The Republic Masthead

Snow, ice on way to county


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Bad weather is headed our way, dumping ice and snow on Bartholomew County roadways beginning this afternoon.

Today’s forecast calls for 1 to 2 inches of snow, as well as up to an inch of ice, the National Weather Service in Indianapolis said.

After midnight, another 3 to 5 inches of snow is expected, for a total accumulation of 4 to 7 inches in Bartholomew County, the weather service said.

 

The snow is expected to taper off during the day Wednesday, when a 40 percent chance of snow is forecast. Then after a respite from snow for a couple of days, more is expected Friday through Sunday.

Despite shortages of road-treatment materials experienced a few weeks ago, city and county road crews this time expect to have an ample amount of road salt to apply.

In recent days, nine trucks delivered 200 tons of salt to the Bartholomew County Highway Garage, with another 150 tons on back-order, county highway engineer Danny Hollander said.

County highway officials have made arrangements to obtain an additional 1,200 tons from a Texas firm at a price of $191 a ton, commissioners chairman Carl Lienhoop said. That’s more than triple the $60-a-ton price that the county paid earlier for salt.

“It’s kind of a stickup without a gun,” Lienhoop said. “Any time you have to pay three times the going rate, it seems like a black market. But who can say how much more snow and ice we’ll have this winter, and how do you place a dollar value on saving a life?”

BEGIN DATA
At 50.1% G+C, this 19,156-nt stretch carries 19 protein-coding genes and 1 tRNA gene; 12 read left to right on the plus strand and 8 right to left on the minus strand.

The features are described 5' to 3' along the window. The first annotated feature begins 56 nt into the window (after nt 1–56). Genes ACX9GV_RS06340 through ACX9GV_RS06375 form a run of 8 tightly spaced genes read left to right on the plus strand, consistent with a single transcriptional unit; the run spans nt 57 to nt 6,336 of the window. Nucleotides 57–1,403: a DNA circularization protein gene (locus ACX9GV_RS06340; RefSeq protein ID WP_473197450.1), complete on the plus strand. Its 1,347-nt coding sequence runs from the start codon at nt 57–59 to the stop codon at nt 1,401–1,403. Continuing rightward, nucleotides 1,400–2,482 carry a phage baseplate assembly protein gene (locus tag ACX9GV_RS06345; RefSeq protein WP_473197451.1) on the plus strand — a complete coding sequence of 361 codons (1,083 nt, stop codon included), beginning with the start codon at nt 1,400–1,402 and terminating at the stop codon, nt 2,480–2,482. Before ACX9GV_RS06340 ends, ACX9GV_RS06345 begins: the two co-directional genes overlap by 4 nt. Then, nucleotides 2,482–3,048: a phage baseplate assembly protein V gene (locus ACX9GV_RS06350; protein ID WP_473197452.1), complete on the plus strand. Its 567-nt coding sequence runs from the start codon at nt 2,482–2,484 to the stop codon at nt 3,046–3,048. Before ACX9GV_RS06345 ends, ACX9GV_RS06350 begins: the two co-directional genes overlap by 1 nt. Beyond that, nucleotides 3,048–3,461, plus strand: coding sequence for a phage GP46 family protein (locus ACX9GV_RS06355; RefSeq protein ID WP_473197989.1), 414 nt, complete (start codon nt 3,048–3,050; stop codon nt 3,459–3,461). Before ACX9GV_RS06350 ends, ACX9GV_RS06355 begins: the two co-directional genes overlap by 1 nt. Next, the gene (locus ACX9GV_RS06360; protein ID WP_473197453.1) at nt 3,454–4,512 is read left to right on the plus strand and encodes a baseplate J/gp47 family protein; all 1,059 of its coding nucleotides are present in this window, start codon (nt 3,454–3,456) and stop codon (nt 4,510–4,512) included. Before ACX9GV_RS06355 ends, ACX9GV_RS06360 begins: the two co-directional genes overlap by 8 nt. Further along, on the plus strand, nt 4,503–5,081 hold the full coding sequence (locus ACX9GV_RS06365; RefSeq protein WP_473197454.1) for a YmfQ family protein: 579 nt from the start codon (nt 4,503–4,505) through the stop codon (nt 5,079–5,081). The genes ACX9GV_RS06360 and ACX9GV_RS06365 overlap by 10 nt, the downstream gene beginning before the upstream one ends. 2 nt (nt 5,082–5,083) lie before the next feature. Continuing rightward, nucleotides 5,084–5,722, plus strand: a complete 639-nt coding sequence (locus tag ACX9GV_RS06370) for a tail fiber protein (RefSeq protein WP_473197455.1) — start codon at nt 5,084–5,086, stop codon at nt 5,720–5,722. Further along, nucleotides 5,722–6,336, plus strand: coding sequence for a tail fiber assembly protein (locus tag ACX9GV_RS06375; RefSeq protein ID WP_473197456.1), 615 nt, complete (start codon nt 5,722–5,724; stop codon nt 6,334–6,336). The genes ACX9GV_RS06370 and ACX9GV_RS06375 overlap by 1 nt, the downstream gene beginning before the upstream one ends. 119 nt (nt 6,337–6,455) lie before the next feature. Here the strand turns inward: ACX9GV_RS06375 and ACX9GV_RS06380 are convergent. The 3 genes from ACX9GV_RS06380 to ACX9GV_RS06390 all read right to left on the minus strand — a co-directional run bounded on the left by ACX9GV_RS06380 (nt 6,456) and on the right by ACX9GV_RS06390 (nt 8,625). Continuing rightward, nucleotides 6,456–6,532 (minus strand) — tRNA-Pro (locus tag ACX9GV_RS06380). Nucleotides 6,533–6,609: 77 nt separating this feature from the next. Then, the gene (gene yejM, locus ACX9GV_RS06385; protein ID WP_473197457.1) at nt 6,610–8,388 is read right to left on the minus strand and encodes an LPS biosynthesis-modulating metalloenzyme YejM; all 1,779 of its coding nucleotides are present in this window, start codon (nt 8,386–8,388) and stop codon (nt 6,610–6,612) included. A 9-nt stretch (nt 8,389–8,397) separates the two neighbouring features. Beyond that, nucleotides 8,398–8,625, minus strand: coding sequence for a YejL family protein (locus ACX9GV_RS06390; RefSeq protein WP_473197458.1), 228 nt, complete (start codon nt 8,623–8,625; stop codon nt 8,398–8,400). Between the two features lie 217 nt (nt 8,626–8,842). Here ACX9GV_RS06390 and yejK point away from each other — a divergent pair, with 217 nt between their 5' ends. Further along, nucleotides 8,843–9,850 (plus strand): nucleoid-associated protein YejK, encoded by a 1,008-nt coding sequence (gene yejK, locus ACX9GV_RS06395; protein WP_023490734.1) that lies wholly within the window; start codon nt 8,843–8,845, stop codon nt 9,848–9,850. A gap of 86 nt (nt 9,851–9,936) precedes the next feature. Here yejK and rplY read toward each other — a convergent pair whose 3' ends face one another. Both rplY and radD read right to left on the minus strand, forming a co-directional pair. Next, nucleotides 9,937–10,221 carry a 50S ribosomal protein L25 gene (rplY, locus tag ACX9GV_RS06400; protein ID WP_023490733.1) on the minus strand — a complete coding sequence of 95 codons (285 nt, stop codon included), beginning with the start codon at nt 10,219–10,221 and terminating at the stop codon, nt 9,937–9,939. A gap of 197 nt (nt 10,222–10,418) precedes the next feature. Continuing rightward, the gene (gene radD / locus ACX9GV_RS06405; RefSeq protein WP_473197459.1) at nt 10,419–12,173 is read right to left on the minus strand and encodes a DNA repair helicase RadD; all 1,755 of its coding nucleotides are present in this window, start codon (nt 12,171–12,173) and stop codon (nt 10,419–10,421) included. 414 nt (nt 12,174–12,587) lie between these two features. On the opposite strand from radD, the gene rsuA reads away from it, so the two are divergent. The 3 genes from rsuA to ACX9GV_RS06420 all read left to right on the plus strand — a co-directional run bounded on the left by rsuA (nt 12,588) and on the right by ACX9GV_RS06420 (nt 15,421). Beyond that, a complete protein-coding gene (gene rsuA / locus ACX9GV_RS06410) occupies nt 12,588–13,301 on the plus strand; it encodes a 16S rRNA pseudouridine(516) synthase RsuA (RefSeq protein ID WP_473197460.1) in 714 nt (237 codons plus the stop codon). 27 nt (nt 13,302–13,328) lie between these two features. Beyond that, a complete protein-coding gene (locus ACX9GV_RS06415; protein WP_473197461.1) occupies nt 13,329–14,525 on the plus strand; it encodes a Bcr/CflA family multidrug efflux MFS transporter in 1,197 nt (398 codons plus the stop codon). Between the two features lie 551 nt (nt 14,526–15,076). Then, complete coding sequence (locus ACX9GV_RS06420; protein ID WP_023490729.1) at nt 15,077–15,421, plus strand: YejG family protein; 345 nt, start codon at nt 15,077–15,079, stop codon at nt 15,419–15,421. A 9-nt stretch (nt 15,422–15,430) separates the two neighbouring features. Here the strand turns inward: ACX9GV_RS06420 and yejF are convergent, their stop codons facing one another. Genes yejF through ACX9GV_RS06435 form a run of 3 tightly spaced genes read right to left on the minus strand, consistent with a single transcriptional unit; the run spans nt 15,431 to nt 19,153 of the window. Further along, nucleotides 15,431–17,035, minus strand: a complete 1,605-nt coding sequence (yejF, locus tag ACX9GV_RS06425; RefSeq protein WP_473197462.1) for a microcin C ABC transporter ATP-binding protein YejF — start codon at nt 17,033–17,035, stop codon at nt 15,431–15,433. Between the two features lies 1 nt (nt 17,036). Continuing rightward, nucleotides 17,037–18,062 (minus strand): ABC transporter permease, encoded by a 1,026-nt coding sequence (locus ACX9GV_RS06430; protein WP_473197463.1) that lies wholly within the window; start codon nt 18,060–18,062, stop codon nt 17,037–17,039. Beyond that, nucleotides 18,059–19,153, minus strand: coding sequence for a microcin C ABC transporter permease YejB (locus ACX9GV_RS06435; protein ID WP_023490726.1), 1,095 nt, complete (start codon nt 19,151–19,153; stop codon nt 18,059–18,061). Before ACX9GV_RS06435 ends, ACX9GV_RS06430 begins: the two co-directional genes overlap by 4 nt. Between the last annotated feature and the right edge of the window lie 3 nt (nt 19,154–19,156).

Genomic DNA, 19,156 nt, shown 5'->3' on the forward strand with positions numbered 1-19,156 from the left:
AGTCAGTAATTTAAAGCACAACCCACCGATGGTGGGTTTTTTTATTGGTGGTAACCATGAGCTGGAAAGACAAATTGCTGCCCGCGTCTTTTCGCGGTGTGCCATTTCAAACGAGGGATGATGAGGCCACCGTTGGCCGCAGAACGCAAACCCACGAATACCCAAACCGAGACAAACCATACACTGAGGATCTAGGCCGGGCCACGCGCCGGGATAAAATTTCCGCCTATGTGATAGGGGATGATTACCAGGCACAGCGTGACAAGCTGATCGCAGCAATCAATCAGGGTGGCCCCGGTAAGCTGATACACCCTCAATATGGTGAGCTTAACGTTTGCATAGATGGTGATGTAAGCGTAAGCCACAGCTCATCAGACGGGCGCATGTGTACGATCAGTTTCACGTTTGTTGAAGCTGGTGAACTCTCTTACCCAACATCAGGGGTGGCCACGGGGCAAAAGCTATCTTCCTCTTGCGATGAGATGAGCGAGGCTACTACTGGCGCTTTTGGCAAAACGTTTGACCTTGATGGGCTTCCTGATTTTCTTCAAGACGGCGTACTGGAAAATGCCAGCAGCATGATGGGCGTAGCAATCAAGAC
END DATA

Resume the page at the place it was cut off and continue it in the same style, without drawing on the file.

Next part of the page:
Meanwhile, the Columbus City Garage has 750 tons of salt on hand, with another 500 tons expected to arrive within the next 10 days, garage manager Bryan Burton said. The 750 tons should be adequate to handle whatever comes Columbus’ way this week, he said.

Meanwhile, utilities serving Bartholomew County customers also are getting ready for today’s arrival of ice or snow.

Duke Energy is preparing crews for possible service outages because of ice accumulation.

Duke vehicles are being stocked with supplies needed for system repairs and fuel. The electric utility’s customer service center is checking staffing to handle additional calls, Duke spokeswoman Angeline Protegere said.

Duke is encouraging customers to check their supplies of flashlights, batteries, bottled water, nonperishable foods and medicines in the event the ice causes a power outage.

Bartholomew County REMC has added an additional lineman crew to be ready during the storm, REMC spokeswoman Marty Lasure said.

The company provides electric service to much of rural Bartholomew County.

REMC is keeping a close watch on forecasts for ice accumulation, which can cause outages when wires can’t handle the additional weight.

“We’ve braved these storms before, but they usually involve more prolonged outages,” she said.

REMC has just added a live outage map to its website at bcremc.com, so customers can see where the company is working during the storm.

Silgas, located near U.S. 31 and County Road 550N, also has taken steps to ensure it won’t run out of LP gas to provide to customers, Lienhoop said.

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